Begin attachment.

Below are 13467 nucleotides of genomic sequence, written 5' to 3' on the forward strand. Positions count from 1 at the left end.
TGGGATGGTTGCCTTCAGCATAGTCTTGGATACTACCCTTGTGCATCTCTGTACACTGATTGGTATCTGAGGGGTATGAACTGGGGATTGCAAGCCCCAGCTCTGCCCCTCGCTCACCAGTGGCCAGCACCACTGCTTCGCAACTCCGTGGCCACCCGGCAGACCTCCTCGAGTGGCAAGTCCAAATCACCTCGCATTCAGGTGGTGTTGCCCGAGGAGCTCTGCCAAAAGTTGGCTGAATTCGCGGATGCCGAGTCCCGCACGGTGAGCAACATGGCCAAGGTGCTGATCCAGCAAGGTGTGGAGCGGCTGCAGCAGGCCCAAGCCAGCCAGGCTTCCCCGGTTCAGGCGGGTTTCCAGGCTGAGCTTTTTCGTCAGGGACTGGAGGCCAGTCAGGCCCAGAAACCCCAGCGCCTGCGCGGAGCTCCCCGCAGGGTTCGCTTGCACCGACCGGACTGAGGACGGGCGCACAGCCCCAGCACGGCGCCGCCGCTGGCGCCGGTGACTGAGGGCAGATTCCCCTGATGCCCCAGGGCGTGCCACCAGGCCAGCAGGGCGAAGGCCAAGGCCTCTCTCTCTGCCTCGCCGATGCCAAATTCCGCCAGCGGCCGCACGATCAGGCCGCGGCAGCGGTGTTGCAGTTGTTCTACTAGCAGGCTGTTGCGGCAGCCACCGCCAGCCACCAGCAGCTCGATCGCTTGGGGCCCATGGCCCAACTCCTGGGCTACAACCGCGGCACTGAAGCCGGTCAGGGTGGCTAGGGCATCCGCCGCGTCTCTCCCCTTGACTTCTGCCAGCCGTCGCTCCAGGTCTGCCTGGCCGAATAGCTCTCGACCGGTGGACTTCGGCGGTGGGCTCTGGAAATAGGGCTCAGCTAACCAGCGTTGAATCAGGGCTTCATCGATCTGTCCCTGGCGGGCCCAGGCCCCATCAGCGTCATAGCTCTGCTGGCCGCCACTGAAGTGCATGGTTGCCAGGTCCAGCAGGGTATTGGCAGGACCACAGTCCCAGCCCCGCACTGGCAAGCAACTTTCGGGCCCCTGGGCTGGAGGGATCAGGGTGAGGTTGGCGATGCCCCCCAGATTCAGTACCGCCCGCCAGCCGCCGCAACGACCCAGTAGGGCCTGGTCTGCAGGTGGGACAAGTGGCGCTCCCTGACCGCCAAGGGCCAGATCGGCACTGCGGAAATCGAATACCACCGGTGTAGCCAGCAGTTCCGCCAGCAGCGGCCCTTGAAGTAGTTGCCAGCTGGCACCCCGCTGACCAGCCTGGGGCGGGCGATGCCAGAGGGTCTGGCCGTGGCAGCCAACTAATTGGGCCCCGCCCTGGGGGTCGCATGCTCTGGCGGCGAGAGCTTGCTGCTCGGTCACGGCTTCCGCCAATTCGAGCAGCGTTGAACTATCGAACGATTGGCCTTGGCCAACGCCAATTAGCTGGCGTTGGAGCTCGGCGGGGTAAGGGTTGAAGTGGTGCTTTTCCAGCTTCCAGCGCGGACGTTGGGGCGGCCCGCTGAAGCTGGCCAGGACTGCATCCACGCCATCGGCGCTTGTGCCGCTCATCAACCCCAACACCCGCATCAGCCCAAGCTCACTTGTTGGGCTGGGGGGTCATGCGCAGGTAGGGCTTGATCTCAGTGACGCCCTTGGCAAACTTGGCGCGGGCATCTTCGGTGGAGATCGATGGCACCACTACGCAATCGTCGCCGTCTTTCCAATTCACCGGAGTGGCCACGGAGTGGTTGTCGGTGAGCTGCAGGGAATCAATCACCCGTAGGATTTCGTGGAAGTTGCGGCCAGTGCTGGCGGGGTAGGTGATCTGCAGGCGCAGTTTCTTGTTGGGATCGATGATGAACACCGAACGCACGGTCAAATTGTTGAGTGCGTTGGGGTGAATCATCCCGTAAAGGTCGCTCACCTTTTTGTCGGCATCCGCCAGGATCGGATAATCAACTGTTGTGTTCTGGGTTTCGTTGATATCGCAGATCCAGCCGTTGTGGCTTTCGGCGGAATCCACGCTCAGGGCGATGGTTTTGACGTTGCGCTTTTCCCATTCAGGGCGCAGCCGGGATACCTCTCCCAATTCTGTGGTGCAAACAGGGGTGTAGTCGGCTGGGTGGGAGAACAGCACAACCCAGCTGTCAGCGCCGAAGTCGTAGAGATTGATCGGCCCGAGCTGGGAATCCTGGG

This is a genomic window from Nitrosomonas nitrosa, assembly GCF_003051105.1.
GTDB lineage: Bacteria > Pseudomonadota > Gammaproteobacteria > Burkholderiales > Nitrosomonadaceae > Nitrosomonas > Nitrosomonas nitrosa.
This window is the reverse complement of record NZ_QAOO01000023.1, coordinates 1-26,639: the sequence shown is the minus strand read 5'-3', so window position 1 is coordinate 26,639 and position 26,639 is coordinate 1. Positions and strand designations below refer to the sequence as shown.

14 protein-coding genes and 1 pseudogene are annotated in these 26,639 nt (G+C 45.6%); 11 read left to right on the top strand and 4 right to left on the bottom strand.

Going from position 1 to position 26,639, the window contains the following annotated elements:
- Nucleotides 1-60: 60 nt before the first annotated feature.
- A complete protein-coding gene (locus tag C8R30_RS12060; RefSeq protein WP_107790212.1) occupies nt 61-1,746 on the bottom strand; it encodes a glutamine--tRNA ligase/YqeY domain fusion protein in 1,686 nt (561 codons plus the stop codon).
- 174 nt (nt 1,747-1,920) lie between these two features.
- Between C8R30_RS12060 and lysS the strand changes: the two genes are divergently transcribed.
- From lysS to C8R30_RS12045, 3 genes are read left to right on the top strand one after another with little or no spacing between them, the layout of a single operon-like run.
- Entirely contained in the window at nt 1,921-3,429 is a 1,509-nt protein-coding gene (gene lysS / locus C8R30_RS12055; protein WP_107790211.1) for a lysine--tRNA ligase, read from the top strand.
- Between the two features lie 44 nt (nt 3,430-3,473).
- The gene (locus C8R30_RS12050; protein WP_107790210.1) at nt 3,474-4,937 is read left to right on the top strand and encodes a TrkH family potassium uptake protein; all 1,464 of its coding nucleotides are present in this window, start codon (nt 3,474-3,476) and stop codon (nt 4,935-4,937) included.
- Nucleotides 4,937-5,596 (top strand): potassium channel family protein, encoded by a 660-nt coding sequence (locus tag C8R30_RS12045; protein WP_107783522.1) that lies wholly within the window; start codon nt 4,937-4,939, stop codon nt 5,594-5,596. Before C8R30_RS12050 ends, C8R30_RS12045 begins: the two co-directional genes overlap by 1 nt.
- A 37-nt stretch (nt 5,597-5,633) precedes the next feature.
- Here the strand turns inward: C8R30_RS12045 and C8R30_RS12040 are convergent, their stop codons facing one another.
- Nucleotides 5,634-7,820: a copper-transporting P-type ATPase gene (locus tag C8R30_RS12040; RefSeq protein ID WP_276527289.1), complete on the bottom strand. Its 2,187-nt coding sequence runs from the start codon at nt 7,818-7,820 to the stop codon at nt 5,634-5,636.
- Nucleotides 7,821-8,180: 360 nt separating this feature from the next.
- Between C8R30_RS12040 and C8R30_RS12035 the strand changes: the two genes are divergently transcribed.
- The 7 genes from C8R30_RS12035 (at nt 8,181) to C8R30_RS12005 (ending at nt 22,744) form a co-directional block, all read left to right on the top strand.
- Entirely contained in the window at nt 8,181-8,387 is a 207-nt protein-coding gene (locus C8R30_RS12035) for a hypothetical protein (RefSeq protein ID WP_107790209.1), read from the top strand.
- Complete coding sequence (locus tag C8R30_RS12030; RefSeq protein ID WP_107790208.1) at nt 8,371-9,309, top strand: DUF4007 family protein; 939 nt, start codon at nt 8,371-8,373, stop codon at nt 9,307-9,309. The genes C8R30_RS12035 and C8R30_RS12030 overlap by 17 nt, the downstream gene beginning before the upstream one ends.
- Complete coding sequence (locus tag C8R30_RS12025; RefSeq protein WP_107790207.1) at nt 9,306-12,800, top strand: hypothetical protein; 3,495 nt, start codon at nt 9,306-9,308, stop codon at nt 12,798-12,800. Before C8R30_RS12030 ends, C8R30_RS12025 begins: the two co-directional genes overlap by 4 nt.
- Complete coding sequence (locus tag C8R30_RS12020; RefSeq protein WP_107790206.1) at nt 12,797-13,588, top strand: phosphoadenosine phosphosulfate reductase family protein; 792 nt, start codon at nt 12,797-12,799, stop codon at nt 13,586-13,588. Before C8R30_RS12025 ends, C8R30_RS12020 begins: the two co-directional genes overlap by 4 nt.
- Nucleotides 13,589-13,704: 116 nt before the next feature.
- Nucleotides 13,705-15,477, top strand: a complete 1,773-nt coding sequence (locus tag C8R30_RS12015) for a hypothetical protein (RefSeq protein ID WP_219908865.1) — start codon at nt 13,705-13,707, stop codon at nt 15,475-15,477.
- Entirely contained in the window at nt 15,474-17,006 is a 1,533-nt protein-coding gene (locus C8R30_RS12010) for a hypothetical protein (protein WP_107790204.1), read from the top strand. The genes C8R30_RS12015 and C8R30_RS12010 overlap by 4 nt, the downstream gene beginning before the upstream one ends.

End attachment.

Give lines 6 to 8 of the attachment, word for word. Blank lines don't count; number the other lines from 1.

14 protein-coding genes and 1 pseudogene are annotated in these 26,639 nt (G+C 45.6%); 11 read left to right on the top strand and 4 right to left on the bottom strand.

Going from position 1 to position 26,639, the window contains the following annotated elements:
- Nucleotides 1-60: 60 nt before the first annotated feature.